Good On You values and supports brands focused on fair and transparent management that give you an insight into their entire supply chain and even introduce those contributing to the final piece you can buy from them. Many ethical brands are trying to pave the way for transparent and fair supply chains on a global scale, making sure that every person involved in the production process of fashion is treated with respect, paid accordingly to their workforce, and gets to work in a safe environment.

Moreover, fair labour conditions is a highly feminist matter. As the campaign Labour Behind The Label reveals, around 80% of all garment workers worldwide are young women. Fair labour conditions are also a matter of children’s rights, given that a significant part of illegal child labour takes place in domains of the fashion industry, such as the production of conventional cotton. As a consumer, you can actively look out for brands accredited by Fair Trade that fight to eradicate the worst forms of child labour.

Good on animals

picture of two cows

In the past few years, a whole host of fashion brands have heeded the call from animal lovers and gone fur-free. But there are other things to look for when considering animal welfare in the fashion industry, which is sadly still rife with animal cruelty. This is why Good On You has an eye on animal welfare as one of the three key components when rating a brand. We identify the use of fur, angora, down feather, shearling, karakul, and exotic animal skin and hair for our animal ratings. We also consider if wool has been produced using ‘mulesing’ and whether and how the brand uses leather. The ethical impacts of a lot of these animal materials are at once obvious and overlooked, and an essential part of our mission is highlighting brands that are doing right by the sentient beings we share our home with and calling out the ones that aren’t.

Thankfully, many innovative businesses share our concern for animal welfare and the environmental impact of animal products in the fashion industry. Vegan brands lead the way by introducing cruelty-free and eco-friendly materials that can compete with leather. They prove that dressing in style without wearing exotic animal skin or hair is not only possible but easy and fun—the way fashion should be.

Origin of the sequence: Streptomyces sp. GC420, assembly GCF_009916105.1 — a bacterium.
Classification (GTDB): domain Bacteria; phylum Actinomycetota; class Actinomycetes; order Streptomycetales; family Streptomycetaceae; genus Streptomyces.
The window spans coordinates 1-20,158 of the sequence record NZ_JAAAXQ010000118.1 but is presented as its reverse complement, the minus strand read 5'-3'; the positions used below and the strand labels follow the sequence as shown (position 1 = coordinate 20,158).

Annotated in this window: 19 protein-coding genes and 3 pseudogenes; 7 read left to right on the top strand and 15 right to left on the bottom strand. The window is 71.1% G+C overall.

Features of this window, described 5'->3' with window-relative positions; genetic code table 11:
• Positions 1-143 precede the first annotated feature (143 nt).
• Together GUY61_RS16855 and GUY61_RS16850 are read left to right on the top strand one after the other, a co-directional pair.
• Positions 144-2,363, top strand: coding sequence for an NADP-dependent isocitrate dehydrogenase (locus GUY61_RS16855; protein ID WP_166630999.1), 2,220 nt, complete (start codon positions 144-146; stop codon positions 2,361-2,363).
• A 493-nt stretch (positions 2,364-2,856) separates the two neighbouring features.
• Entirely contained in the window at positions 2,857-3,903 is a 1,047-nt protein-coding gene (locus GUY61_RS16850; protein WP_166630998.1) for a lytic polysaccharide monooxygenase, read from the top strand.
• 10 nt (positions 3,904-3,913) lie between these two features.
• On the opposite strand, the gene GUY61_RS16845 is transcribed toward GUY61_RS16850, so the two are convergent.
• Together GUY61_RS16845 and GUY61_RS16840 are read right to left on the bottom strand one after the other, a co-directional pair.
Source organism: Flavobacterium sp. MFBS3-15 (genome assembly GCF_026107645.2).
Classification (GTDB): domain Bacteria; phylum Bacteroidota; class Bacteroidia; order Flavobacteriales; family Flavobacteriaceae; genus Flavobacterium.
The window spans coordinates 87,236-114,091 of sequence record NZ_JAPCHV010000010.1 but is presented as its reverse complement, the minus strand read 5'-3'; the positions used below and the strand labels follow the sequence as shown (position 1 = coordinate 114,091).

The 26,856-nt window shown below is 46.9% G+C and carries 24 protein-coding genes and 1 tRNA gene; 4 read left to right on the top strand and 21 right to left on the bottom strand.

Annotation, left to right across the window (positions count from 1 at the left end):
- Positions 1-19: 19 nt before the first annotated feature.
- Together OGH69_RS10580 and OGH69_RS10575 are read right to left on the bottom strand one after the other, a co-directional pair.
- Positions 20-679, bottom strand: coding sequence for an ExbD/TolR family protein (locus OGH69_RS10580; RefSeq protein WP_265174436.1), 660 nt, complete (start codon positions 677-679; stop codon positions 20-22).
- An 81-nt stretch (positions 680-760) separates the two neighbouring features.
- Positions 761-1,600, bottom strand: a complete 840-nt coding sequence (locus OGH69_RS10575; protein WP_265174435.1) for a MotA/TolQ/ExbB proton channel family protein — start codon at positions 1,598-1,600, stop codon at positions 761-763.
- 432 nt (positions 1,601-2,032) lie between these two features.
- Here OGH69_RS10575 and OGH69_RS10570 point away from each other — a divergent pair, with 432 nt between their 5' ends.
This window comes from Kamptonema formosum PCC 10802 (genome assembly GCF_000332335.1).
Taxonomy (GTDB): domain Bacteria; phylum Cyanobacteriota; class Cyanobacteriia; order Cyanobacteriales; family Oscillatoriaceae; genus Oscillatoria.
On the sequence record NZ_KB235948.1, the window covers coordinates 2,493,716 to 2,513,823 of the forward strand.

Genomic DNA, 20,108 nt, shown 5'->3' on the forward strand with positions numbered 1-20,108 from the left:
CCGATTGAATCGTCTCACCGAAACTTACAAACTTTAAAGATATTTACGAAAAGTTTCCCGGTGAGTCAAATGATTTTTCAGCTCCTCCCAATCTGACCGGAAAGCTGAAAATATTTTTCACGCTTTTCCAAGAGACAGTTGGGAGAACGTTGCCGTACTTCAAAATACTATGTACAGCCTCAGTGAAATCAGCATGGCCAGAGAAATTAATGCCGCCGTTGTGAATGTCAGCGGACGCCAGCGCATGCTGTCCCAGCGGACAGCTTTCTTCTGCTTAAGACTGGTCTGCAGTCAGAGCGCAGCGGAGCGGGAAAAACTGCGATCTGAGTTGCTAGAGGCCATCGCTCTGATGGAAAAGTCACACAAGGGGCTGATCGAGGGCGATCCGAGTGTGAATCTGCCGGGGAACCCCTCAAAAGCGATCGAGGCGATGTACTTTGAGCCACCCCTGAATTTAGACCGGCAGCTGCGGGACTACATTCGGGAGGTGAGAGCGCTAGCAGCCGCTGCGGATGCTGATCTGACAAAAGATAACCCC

Don’t mistake everyday animal products such as leather to be mere by-products of other industries, either. As long as they are in high demand, animals will continue to suffer for the fleeting pleasure of a woollen coat or leather bag. And if you don’t feel ready to completely switch to vegan materials yet, switch to second hand in the meantime! It’s not only far more ethical but also a lot more sustainable as the products will tend to last you much longer. And why should any living creature continue to suffer for our favourite outfits?

Good on you

Ethical fashion brands are already doing an unbelievable job paving the way for a more humane industry in which everyone looks out for each other, on eye level. However, they can’t do it alone…

… they need you to discover the power within you that is your choice of buying from some brands and turning others down. Or your choice to buy less and reuse and repair, or re- and upcycle instead. You can help to raise awareness of customers’ power in demanding this sustainable and fair transition of the industry and its mechanisms.

The best part is that there will be more and more positive outcomes and effects of seeing the rise and success of ethical fashion brands. Often, they simultaneously support many other critical topics. They fight stereotypes, stigma, and prejudice across society. They choose to stand in against racism and support and promote diversity of all kinds instead. They choose to celebrate women—all of them. They think of the future instead of living in the past. And they want to shape it in a way that everyone, everywhere, can lead a life in dignity and full of opportunities, taking care of the planet we live on and the beings we share it with—looking fabulous all the way, of course.

The sustainable fashion movement is driven by conscious choices being made when clothes shopping, with questioning and boycotting fast fashion, and by choosing the purchase you know you can feel good about.

With joint forces, we can combat mindless consumerism and fast fashion and the destructive impact they have on our communities, our planet, and all the creatures living on it.

And now you know about the way ethical fashion choices can create good, or at least avoid some of the harm caused by our clothing purchases, you’re probably wondering how to find the clothes that meet your needs and values. Of course, the first step is only to buy what you need—Good On You firmly supports “Reduce, Rewear, Recycle, Repair, Resell”. But when you do need to shop, why not support the ethical brands working to change this industry for the better?

See also

Author bio: Hannah Lang is an anthropologist working in the non-profit international development sector. She is passionate about intercultural communication, human rights, and policies for a more sustainable and inclusive future. You can find her on LinkedIn.

Editor's note

All images via Unsplash. Good On You publishes the world’s most comprehensive ratings of fashion brands’ impact on people, the planet and animals. Use our Directory to search more than 3,000 brands. We may earn a commission on sales made using our offer codes or affiliate links.